In some ways it is a shame that the exhibition was constrained to three areas: evolution, weather and disease - I would have liked to see some Chemistry and Physics in there too, as I am sure beautiful examples exist in all disciplines - but restricting it given the limited exhibition space, makes sense.
The first exhibit we came to was a visualisation of the currents across the world's seas and oceans - NASA's Perpetual Ocean. Although I knew some of the locations where I would expect bigger, faster moving currents (from news stories and general geographical knowledge) seeing them swirling across the globe illustrates the size of these areas far better than any words.
The interactive Tree of Life was excellent - and really brought a smile to my face once we realised you could start at the beginning and watch the tree grow and branch. The biggest limitation was my ability to zoom in quick enough to watch each little tendril I was interested in grow. Exhibited alongside illustrations of other evolutionary trees and taxonomic representations of species this shows what technology now allows and does so well - moving through time - and allowing the presenter, or interesting observer to pause at point of interest. In the case of the Tree of Life you can choose to delve deeper - find out more about the status of the species of interest, or continue to see where that branch split and evolved in to. Take a look for yourself at OneZoom.
Seeing Florence Nightingale's "Rose" diagram charting the incidence of deaths in the Crimean War due to "preventable, or mitigable zymotic diseases", "wounds" or "other causes", alongside Understanding Uncertainty's interactive version, where you could choose between the "rose", a bar graph or icons, really illustrated how effective her novel way of displaying the data was. The accompanying text provided a reminder that she was a keen Statistician - something which I'm sure I should have recalled, but didn't come to mind immediately.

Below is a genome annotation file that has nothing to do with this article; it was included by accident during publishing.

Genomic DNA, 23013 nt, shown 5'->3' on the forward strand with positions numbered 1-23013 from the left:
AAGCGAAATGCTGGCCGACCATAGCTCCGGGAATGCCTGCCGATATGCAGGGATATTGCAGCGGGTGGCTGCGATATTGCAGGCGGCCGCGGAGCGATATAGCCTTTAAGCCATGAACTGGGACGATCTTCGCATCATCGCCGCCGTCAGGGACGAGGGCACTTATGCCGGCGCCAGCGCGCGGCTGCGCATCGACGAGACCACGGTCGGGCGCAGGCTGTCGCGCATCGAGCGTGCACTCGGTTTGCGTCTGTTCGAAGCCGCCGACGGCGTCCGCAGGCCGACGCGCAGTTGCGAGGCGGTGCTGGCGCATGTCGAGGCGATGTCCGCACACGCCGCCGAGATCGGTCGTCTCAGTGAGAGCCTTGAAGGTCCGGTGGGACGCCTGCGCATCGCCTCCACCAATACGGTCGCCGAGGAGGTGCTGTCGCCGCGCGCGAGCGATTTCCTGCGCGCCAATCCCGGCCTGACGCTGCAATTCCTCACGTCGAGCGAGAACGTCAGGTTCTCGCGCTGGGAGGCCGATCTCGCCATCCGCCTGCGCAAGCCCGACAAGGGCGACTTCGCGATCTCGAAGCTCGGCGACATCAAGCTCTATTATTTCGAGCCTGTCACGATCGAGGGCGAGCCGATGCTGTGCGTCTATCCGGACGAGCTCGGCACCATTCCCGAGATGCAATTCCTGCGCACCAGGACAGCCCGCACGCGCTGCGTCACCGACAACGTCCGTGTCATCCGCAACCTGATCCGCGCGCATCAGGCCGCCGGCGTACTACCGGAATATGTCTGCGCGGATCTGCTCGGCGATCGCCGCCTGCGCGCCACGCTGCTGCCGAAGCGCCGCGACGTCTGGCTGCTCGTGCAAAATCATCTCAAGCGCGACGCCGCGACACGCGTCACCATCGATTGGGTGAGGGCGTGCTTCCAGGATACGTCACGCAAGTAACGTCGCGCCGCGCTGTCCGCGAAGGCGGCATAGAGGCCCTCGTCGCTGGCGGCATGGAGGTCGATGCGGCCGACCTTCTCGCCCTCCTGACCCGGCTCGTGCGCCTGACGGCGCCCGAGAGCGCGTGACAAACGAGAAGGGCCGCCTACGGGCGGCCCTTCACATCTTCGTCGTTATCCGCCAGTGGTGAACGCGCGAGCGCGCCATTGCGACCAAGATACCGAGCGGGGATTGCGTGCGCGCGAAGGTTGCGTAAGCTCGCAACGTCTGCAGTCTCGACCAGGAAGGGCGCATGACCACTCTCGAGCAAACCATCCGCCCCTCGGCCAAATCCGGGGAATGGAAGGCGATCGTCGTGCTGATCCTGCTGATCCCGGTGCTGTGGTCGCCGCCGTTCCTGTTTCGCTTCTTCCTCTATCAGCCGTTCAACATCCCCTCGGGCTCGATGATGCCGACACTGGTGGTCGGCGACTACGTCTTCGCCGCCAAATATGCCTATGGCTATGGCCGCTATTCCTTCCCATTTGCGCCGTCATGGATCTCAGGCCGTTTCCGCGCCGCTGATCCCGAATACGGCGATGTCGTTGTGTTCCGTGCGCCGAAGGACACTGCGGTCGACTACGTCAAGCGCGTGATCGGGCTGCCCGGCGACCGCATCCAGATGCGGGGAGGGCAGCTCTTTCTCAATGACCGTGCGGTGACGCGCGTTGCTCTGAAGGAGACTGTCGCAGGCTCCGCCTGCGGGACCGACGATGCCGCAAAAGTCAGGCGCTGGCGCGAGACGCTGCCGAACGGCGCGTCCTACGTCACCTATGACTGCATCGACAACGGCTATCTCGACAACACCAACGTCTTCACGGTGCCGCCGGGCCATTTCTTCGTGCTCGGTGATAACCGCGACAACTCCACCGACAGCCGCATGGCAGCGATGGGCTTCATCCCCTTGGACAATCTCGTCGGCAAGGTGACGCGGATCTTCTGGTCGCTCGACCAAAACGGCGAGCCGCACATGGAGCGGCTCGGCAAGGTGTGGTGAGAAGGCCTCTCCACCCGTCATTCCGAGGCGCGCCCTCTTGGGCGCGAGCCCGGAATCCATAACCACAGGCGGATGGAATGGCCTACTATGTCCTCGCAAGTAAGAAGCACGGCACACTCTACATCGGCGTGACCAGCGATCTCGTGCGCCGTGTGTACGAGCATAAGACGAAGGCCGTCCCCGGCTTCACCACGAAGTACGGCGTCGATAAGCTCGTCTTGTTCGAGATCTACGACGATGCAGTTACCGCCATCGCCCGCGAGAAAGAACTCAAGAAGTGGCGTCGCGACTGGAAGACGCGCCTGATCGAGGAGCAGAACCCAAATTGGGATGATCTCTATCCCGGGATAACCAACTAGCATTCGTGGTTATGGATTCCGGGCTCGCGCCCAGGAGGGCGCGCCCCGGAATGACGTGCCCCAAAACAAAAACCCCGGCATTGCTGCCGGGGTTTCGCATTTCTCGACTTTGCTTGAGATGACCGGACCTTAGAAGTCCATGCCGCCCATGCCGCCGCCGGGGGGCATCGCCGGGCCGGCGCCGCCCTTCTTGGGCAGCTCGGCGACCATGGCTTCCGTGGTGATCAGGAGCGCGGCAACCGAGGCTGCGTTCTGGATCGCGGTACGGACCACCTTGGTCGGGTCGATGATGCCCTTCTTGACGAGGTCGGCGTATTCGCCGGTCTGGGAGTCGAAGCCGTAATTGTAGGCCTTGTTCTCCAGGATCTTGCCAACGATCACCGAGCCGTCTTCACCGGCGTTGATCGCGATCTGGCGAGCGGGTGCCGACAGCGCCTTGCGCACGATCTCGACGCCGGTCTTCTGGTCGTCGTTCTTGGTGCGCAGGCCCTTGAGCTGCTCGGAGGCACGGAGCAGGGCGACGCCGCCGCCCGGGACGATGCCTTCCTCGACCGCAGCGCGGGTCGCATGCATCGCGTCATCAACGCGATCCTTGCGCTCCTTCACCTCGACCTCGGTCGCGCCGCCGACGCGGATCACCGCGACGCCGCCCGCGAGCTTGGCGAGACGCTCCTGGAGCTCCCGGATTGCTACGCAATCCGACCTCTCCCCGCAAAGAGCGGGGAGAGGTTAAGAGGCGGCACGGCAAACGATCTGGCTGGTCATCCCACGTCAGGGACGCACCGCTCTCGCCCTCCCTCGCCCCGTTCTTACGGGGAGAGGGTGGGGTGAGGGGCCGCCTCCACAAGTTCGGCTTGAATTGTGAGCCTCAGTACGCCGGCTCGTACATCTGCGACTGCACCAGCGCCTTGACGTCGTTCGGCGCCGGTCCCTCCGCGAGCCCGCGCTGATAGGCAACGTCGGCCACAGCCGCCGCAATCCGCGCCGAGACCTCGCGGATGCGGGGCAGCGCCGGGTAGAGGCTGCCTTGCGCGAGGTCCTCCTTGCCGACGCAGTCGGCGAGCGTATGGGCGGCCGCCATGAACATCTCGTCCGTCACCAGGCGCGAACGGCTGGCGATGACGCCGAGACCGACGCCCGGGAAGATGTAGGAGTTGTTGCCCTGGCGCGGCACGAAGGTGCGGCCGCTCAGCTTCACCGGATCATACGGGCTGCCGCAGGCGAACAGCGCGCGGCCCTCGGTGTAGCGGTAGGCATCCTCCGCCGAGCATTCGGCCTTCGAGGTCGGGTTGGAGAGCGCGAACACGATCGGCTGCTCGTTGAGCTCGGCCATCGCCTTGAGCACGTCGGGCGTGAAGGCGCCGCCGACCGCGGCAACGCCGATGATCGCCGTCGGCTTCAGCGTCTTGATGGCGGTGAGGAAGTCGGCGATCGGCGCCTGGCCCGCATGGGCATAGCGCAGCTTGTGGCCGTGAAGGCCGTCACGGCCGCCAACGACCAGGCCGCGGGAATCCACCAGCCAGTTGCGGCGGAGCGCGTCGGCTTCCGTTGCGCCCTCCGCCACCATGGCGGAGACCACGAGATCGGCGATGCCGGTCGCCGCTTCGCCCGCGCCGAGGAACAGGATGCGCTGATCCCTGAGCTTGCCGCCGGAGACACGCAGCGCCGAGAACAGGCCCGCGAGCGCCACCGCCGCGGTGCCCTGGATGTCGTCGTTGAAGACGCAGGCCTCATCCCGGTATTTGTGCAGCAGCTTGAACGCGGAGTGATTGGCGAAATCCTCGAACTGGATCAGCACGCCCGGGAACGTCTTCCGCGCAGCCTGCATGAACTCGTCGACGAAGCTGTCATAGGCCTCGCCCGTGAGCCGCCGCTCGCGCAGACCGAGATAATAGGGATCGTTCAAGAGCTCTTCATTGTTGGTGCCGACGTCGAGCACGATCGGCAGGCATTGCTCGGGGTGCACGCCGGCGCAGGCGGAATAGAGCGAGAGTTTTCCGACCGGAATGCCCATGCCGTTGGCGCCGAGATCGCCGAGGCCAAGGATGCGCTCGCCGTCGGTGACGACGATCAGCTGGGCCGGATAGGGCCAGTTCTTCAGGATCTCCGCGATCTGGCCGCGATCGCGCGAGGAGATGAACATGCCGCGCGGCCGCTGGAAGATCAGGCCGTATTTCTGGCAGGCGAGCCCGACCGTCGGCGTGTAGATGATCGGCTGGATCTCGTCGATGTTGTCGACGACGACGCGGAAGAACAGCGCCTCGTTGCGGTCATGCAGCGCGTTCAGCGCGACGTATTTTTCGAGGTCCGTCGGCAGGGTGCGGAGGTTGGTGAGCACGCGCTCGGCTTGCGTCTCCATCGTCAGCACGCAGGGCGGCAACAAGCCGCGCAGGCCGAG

Other highlights were
- Epidemic Planet which let you model the outcome of an infectious disease. Is is Summer or Winter? Where did it start? How infectious is it?
- Circles of Life by Martin Krzywinski showed genetic similarities between species by, if I remember correctly, linking common genes, each pair of chromosomes shown on its own Circos diagram.
-Weather Sentiment vs Reality, a comparison of tweets about the weather compared with the actual weather conditions in the Netherlands. I think seeing this for the UK would be even more interesting as we as a country are supposedly obsessed with the weather.
Whilst observing the ships logs, one including a beautiful illustration of a duck, it felt like you were looking at important documents. Whether they were viewed this way at the time or not, I don't know, but the obvious time taken over their preparation, possibly combined with few distractions at sea in those days, contrasts with what I imagine is a very slim likelihood that anyone takes time to record an entry in anything using beautiful copperplate script today. It often feels we barely have the time to scribble a shopping list in modern society, so a careful recording of the weather conditions, or the days notable events seems almost alien. Yet what is inspiring is that the care taken is now being utilised, and the meticulously recorded temperatures, wind speeds and locations, combined with other records from all over the globe to chart and model the changes over centuries. Will all of our digital recording be so accessible in 200 years time I wonder?
In my opinion, the real power of data visualisation is it can take thousands of observations, or a dry table of values, and turn them into something beautiful *and* meaningful.
You can take a look at a gallery of images from Beautiful Science on the Guardian website.
What's your favourite example of beautiful scientific data?